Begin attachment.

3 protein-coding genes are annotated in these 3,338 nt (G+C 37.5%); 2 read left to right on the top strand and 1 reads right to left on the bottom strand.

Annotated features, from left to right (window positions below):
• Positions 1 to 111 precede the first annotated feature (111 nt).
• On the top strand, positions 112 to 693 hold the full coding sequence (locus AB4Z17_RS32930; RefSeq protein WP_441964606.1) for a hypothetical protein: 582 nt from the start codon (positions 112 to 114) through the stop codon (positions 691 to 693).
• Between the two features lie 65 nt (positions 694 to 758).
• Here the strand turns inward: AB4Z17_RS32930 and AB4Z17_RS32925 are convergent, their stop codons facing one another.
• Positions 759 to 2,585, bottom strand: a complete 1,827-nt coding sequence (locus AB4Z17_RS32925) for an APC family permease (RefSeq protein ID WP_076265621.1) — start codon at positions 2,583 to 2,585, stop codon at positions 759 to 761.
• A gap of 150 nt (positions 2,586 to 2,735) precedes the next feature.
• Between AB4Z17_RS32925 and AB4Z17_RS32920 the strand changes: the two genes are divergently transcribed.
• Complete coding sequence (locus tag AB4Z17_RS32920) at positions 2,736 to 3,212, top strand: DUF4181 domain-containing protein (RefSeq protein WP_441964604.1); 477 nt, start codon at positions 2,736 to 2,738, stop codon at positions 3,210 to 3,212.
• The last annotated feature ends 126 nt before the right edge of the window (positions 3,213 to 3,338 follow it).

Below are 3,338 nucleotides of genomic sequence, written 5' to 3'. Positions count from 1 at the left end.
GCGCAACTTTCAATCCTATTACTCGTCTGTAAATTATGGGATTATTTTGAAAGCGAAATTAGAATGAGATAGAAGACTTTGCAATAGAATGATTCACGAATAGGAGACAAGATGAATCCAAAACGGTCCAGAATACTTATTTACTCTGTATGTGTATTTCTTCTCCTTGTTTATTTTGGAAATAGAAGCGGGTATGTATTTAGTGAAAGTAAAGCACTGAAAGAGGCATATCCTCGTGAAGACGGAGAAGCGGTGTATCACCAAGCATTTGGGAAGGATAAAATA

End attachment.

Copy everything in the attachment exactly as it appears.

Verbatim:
3 protein-coding genes are annotated in these 3,338 nt (G+C 37.5%); 2 read left to right on the top strand and 1 reads right to left on the bottom strand.

Annotated features, from left to right (window positions below):
• Positions 1 to 111 precede the first annotated feature (111 nt).
• On the top strand, positions 112 to 693 hold the full coding sequence (locus AB4Z17_RS32930; RefSeq protein WP_441964606.1) for a hypothetical protein: 582 nt from the start codon (positions 112 to 114) through the stop codon (positions 691 to 693).
• Between the two features lie 65 nt (positions 694 to 758).
• Here the strand turns inward: AB4Z17_RS32930 and AB4Z17_RS32925 are convergent, their stop codons facing one another.
• Positions 759 to 2,585, bottom strand: a complete 1,827-nt coding sequence (locus AB4Z17_RS32925) for an APC family permease (RefSeq protein ID WP_076265621.1) — start codon at positions 2,583 to 2,585, stop codon at positions 759 to 761.
• A gap of 150 nt (positions 2,586 to 2,735) precedes the next feature.
• Between AB4Z17_RS32925 and AB4Z17_RS32920 the strand changes: the two genes are divergently transcribed.
• Complete coding sequence (locus tag AB4Z17_RS32920) at positions 2,736 to 3,212, top strand: DUF4181 domain-containing protein (RefSeq protein WP_441964604.1); 477 nt, start codon at positions 2,736 to 2,738, stop codon at positions 3,210 to 3,212.
• The last annotated feature ends 126 nt before the right edge of the window (positions 3,213 to 3,338 follow it).

Below are 3,338 nucleotides of genomic sequence, written 5' to 3'. Positions count from 1 at the left end.
GCGCAACTTTCAATCCTATTACTCGTCTGTAAATTATGGGATTATTTTGAAAGCGAAATTAGAATGAGATAGAAGACTTTGCAATAGAATGATTCACGAATAGGAGACAAGATGAATCCAAAACGGTCCAGAATACTTATTTACTCTGTATGTGTATTTCTTCTCCTTGTTTATTTTGGAAATAGAAGCGGGTATGTATTTAGTGAAAGTAAAGCACTGAAAGAGGCATATCCTCGTGAAGACGGAGAAGCGGTGTATCACCAAGCATTTGGGAAGGATAAAATA